Purple Fox rootkit and how it has been disseminated in the wild

The Purple Fox rootkit has been a malicious and powerful weapon active since March 2018 and covered as an exploit kit. This piece of malware acts as a wormable binary. It also evades defenses by impersonating legitimate software and can be stealthy for a long time due to its rootkit capabilities.

Purple Fox malware uses social engineering techniques, such as phishing and spearphishing, to target its victims and enlarge its scope using the newly implemented wormable capability. Although not many changes were detected from the known variants of this malware, this time, it is also impersonating and dropping legitimate software as a way of evading its detection. This practice is not new, and popular banking trojans like Javali and URSA have used this technique to circumvent the security perimeter.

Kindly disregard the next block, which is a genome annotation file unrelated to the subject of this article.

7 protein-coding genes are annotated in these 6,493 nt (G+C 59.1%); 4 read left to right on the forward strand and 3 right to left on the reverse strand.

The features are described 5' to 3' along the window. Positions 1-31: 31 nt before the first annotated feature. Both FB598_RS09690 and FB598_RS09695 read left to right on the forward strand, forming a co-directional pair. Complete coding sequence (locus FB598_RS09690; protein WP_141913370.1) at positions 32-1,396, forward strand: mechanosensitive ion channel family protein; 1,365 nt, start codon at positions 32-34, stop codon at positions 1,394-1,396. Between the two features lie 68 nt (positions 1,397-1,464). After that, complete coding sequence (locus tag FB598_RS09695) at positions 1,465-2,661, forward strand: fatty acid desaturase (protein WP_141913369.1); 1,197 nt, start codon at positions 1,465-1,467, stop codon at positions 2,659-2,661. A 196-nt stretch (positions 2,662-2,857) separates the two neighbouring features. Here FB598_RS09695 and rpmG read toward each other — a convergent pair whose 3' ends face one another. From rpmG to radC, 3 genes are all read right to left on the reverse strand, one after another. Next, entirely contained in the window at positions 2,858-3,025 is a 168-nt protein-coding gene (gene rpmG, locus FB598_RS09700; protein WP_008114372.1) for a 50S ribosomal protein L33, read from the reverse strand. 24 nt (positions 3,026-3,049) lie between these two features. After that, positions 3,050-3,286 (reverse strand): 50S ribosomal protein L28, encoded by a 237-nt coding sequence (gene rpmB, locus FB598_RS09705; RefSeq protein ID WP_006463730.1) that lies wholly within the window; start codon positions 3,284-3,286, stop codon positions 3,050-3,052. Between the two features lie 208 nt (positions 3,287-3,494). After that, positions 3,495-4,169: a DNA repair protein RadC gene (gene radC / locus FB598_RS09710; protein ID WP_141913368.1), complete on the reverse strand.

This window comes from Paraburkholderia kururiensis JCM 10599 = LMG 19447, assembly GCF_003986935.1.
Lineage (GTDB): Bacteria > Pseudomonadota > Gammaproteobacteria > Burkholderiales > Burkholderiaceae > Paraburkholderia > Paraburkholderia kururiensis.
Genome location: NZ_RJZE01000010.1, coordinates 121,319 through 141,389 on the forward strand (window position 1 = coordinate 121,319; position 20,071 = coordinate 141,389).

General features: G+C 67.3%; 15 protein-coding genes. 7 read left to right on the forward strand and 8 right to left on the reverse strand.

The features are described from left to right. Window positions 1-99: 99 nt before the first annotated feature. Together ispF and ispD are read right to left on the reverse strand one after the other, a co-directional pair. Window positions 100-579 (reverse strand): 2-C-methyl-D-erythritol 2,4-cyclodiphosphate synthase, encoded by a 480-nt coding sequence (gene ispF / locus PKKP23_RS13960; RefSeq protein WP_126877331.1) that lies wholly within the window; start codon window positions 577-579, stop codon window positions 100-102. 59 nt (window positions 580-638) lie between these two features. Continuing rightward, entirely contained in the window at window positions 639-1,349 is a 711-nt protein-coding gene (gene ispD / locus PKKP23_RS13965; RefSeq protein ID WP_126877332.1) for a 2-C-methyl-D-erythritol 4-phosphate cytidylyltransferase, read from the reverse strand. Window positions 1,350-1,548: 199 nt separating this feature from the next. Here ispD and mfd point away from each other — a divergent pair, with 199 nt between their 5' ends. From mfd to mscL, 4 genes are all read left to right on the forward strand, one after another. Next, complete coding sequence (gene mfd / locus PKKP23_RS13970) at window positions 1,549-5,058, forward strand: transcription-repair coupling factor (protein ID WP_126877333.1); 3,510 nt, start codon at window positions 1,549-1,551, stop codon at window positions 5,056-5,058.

The typical distribution vehicles of the 1st stage are phishing campaigns, spam messages on forums, social media posts, comments (Youtube and Facebook), and untrustworthy software download websites. Some of the observed campaigns involved the WhatsApp and Telegram brands. The high-level diagram of Purple Fox new waves is depicted below.

Figure 1: High-level diagram of the Purple Fox rootkit – January 2022 (source). 

Digging into the details

As illustrated above, Purple Fox

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